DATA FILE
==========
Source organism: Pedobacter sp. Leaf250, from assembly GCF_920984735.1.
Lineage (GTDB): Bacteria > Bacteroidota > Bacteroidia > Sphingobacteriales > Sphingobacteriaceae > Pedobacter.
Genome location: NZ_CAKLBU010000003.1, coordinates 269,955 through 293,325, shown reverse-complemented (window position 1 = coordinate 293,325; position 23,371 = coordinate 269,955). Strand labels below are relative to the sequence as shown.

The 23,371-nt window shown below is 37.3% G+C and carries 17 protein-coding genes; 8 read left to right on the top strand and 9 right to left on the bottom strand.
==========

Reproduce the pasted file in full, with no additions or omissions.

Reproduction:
Source organism: Pedobacter sp. Leaf250, from assembly GCF_920984735.1.
Lineage (GTDB): Bacteria > Bacteroidota > Bacteroidia > Sphingobacteriales > Sphingobacteriaceae > Pedobacter.
Genome location: NZ_CAKLBU010000003.1, coordinates 269,955 through 293,325, shown reverse-complemented (window position 1 = coordinate 293,325; position 23,371 = coordinate 269,955). Strand labels below are relative to the sequence as shown.

The 23,371-nt window shown below is 37.3% G+C and carries 17 protein-coding genes; 8 read left to right on the top strand and 9 right to left on the bottom strand.